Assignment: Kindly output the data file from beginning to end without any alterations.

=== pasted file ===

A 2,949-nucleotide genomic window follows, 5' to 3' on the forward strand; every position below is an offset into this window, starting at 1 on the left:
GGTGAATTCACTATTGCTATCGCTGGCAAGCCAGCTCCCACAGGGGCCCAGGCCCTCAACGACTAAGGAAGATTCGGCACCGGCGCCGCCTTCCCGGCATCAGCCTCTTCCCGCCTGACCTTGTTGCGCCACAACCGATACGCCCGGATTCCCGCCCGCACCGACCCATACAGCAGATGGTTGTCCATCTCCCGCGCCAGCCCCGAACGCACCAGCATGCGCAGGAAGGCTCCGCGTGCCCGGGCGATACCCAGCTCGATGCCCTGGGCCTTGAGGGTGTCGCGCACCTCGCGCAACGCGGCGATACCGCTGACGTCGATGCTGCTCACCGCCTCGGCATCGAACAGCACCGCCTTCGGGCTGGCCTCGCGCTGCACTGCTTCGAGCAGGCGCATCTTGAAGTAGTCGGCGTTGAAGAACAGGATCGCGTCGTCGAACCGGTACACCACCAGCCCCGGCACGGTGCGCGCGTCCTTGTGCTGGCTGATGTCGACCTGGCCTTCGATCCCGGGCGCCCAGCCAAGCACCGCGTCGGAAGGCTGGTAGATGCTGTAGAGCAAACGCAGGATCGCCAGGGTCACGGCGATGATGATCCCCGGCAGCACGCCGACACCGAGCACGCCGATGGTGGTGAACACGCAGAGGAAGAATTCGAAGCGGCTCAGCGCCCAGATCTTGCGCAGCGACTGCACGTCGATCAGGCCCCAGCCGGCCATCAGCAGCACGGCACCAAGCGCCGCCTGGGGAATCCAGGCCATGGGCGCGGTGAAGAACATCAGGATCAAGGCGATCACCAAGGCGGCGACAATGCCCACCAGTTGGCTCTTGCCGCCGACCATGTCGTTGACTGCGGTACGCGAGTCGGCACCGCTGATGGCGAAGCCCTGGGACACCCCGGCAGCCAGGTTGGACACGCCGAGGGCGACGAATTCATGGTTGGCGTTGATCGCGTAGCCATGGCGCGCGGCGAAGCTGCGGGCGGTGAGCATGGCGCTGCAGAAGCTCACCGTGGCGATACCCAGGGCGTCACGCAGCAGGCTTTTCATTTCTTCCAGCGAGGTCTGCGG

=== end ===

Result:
A 2,949-nucleotide genomic window follows, 5' to 3' on the forward strand; every position below is an offset into this window, starting at 1 on the left:
GGTGAATTCACTATTGCTATCGCTGGCAAGCCAGCTCCCACAGGGGCCCAGGCCCTCAACGACTAAGGAAGATTCGGCACCGGCGCCGCCTTCCCGGCATCAGCCTCTTCCCGCCTGACCTTGTTGCGCCACAACCGATACGCCCGGATTCCCGCCCGCACCGACCCATACAGCAGATGGTTGTCCATCTCCCGCGCCAGCCCCGAACGCACCAGCATGCGCAGGAAGGCTCCGCGTGCCCGGGCGATACCCAGCTCGATGCCCTGGGCCTTGAGGGTGTCGCGCACCTCGCGCAACGCGGCGATACCGCTGACGTCGATGCTGCTCACCGCCTCGGCATCGAACAGCACCGCCTTCGGGCTGGCCTCGCGCTGCACTGCTTCGAGCAGGCGCATCTTGAAGTAGTCGGCGTTGAAGAACAGGATCGCGTCGTCGAACCGGTACACCACCAGCCCCGGCACGGTGCGCGCGTCCTTGTGCTGGCTGATGTCGACCTGGCCTTCGATCCCGGGCGCCCAGCCAAGCACCGCGTCGGAAGGCTGGTAGATGCTGTAGAGCAAACGCAGGATCGCCAGGGTCACGGCGATGATGATCCCCGGCAGCACGCCGACACCGAGCACGCCGATGGTGGTGAACACGCAGAGGAAGAATTCGAAGCGGCTCAGCGCCCAGATCTTGCGCAGCGACTGCACGTCGATCAGGCCCCAGCCGGCCATCAGCAGCACGGCACCAAGCGCCGCCTGGGGAATCCAGGCCATGGGCGCGGTGAAGAACATCAGGATCAAGGCGATCACCAAGGCGGCGACAATGCCCACCAGTTGGCTCTTGCCGCCGACCATGTCGTTGACTGCGGTACGCGAGTCGGCACCGCTGATGGCGAAGCCCTGGGACACCCCGGCAGCCAGGTTGGACACGCCGAGGGCGACGAATTCATGGTTGGCGTTGATCGCGTAGCCATGGCGCGCGGCGAAGCTGCGGGCGGTGAGCATGGCGCTGCAGAAGCTCACCGTGGCGATACCCAGGGCGTCACGCAGCAGGCTTTTCATTTCTTCCAGCGAGGTCTGCGG